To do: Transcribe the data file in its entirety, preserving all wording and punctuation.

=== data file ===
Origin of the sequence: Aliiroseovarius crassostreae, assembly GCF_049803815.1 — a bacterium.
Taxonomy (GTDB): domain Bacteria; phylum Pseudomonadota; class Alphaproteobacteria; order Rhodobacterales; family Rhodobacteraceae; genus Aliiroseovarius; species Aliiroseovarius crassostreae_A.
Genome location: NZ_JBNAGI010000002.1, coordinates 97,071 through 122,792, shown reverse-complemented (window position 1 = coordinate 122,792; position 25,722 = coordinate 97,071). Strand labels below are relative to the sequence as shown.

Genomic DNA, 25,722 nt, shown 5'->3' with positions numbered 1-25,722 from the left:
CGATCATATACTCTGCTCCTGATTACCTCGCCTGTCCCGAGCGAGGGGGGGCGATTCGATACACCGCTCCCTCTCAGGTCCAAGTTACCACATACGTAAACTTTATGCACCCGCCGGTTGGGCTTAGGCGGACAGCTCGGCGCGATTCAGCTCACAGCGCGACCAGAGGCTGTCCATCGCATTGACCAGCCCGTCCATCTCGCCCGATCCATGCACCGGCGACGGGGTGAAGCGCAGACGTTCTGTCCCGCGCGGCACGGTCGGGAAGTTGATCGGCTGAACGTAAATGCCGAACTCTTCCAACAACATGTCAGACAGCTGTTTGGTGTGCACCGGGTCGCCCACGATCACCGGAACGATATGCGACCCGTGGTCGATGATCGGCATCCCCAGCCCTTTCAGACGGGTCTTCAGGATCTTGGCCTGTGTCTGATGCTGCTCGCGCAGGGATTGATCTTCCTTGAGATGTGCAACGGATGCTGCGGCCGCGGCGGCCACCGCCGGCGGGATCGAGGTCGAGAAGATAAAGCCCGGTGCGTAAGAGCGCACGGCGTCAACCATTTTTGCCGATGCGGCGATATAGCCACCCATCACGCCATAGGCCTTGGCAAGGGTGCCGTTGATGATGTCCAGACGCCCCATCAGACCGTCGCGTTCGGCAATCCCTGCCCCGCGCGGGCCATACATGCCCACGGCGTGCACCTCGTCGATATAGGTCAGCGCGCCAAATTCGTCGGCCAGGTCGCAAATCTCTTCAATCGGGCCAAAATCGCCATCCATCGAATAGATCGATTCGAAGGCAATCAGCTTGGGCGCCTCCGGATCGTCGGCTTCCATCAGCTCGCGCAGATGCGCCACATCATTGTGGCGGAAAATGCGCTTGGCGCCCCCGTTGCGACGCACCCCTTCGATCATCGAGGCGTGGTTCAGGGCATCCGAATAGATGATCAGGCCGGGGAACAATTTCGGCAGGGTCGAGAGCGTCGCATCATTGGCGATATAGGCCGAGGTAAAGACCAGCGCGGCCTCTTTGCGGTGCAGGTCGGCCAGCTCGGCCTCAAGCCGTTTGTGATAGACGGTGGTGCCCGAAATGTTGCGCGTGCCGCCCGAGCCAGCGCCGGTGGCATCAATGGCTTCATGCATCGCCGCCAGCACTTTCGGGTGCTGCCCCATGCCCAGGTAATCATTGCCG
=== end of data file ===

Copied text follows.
Origin of the sequence: Aliiroseovarius crassostreae, assembly GCF_049803815.1 — a bacterium.
Taxonomy (GTDB): domain Bacteria; phylum Pseudomonadota; class Alphaproteobacteria; order Rhodobacterales; family Rhodobacteraceae; genus Aliiroseovarius; species Aliiroseovarius crassostreae_A.
Genome location: NZ_JBNAGI010000002.1, coordinates 97,071 through 122,792, shown reverse-complemented (window position 1 = coordinate 122,792; position 25,722 = coordinate 97,071). Strand labels below are relative to the sequence as shown.

Genomic DNA, 25,722 nt, shown 5'->3' with positions numbered 1-25,722 from the left:
CGATCATATACTCTGCTCCTGATTACCTCGCCTGTCCCGAGCGAGGGGGGGCGATTCGATACACCGCTCCCTCTCAGGTCCAAGTTACCACATACGTAAACTTTATGCACCCGCCGGTTGGGCTTAGGCGGACAGCTCGGCGCGATTCAGCTCACAGCGCGACCAGAGGCTGTCCATCGCATTGACCAGCCCGTCCATCTCGCCCGATCCATGCACCGGCGACGGGGTGAAGCGCAGACGTTCTGTCCCGCGCGGCACGGTCGGGAAGTTGATCGGCTGAACGTAAATGCCGAACTCTTCCAACAACATGTCAGACAGCTGTTTGGTGTGCACCGGGTCGCCCACGATCACCGGAACGATATGCGACCCGTGGTCGATGATCGGCATCCCCAGCCCTTTCAGACGGGTCTTCAGGATCTTGGCCTGTGTCTGATGCTGCTCGCGCAGGGATTGATCTTCCTTGAGATGTGCAACGGATGCTGCGGCCGCGGCGGCCACCGCCGGCGGGATCGAGGTCGAGAAGATAAAGCCCGGTGCGTAAGAGCGCACGGCGTCAACCATTTTTGCCGATGCGGCGATATAGCCACCCATCACGCCATAGGCCTTGGCAAGGGTGCCGTTGATGATGTCCAGACGCCCCATCAGACCGTCGCGTTCGGCAATCCCTGCCCCGCGCGGGCCATACATGCCCACGGCGTGCACCTCGTCGATATAGGTCAGCGCGCCAAATTCGTCGGCCAGGTCGCAAATCTCTTCAATCGGGCCAAAATCGCCATCCATCGAATAGATCGATTCGAAGGCAATCAGCTTGGGCGCCTCCGGATCGTCGGCTTCCATCAGCTCGCGCAGATGCGCCACATCATTGTGGCGGAAAATGCGCTTGGCGCCCCCGTTGCGACGCACCCCTTCGATCATCGAGGCGTGGTTCAGGGCATCCGAATAGATGATCAGGCCGGGGAACAATTTCGGCAGGGTCGAGAGCGTCGCATCATTGGCGATATAGGCCGAGGTAAAGACCAGCGCGGCCTCTTTGCGGTGCAGGTCGGCCAGCTCGGCCTCAAGCCGTTTGTGATAGACGGTGGTGCCCGAAATGTTGCGCGTGCCGCCCGAGCCAGCGCCGGTGGCATCAATGGCTTCATGCATCGCCGCCAGCACTTTCGGGTGCTGCCCCATGCCCAGGTAATCATTGCCG